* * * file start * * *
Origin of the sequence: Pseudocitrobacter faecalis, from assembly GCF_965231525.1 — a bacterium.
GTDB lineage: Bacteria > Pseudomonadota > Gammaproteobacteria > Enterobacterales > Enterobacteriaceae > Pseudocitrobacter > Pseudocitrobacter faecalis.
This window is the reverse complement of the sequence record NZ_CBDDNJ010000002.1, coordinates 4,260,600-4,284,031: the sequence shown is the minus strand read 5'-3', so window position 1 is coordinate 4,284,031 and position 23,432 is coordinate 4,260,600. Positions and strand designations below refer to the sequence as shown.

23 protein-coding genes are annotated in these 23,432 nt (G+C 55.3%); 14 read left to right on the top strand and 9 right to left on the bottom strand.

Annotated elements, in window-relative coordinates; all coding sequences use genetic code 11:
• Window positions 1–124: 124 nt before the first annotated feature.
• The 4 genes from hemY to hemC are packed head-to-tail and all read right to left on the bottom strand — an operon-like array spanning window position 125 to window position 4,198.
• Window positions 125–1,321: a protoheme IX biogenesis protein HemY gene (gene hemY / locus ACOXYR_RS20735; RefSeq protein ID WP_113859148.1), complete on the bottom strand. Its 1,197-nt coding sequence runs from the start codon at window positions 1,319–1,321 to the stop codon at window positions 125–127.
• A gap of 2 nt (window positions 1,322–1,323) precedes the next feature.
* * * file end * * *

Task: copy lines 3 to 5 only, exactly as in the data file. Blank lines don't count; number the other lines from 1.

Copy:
This window is the reverse complement of the sequence record NZ_CBDDNJ010000002.1, coordinates 4,260,600-4,284,031: the sequence shown is the minus strand read 5'-3', so window position 1 is coordinate 4,284,031 and position 23,432 is coordinate 4,260,600. Positions and strand designations below refer to the sequence as shown.

23 protein-coding genes are annotated in these 23,432 nt (G+C 55.3%); 14 read left to right on the top strand and 9 right to left on the bottom strand.

Annotated elements, in window-relative coordinates; all coding sequences use genetic code 11: